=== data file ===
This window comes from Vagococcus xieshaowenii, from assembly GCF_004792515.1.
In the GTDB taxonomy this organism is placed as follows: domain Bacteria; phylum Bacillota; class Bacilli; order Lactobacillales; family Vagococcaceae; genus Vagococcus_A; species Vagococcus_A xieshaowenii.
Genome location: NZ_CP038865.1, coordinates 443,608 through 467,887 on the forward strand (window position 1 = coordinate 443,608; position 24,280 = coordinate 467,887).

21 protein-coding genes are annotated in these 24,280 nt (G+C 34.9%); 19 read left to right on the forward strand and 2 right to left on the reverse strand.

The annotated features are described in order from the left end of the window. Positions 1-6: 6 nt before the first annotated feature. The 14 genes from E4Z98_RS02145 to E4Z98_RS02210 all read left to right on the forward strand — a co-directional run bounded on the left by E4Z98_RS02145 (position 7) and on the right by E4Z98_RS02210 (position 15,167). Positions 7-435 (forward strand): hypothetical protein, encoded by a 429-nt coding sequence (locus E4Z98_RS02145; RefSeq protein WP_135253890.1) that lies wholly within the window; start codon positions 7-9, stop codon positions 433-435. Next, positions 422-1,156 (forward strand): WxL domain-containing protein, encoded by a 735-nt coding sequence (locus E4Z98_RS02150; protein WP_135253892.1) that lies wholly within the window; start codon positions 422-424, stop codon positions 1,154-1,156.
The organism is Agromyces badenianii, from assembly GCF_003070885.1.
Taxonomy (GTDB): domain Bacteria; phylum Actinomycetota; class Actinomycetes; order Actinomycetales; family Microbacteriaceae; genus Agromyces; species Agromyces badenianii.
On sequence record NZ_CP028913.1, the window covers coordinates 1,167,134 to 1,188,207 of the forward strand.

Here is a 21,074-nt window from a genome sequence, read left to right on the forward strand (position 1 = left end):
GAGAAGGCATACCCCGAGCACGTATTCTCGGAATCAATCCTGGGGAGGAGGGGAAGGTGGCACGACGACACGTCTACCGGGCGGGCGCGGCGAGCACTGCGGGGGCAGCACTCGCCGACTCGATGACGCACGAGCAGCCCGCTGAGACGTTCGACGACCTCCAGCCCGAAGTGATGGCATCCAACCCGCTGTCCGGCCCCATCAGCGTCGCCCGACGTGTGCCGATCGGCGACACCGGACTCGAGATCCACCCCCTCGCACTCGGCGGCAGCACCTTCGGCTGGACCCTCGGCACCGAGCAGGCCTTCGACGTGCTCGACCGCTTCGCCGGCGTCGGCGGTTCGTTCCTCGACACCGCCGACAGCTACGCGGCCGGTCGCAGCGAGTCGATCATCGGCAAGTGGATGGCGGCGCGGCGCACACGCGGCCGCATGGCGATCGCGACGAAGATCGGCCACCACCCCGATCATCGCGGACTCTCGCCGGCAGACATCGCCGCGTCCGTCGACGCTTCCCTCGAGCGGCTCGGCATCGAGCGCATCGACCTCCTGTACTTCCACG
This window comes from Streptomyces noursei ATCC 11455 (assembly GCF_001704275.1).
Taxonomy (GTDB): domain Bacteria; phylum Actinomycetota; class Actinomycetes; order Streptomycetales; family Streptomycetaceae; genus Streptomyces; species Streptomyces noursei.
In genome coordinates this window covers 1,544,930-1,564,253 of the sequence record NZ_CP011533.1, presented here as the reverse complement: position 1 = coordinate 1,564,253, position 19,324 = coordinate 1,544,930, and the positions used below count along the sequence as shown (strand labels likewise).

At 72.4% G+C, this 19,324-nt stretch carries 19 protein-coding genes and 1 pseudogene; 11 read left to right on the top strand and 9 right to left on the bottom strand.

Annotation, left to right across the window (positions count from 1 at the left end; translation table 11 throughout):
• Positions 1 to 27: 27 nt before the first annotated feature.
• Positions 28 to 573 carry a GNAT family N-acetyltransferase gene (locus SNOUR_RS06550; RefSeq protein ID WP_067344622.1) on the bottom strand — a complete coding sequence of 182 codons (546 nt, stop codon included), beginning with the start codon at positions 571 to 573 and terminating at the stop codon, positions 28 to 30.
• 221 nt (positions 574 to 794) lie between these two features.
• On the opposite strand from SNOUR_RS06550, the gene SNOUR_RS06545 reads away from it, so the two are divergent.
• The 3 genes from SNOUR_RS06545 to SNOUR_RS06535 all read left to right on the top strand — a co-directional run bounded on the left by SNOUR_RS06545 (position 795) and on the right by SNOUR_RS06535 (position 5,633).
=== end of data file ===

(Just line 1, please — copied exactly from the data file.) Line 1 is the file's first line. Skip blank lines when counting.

This window comes from Vagococcus xieshaowenii, from assembly GCF_004792515.1.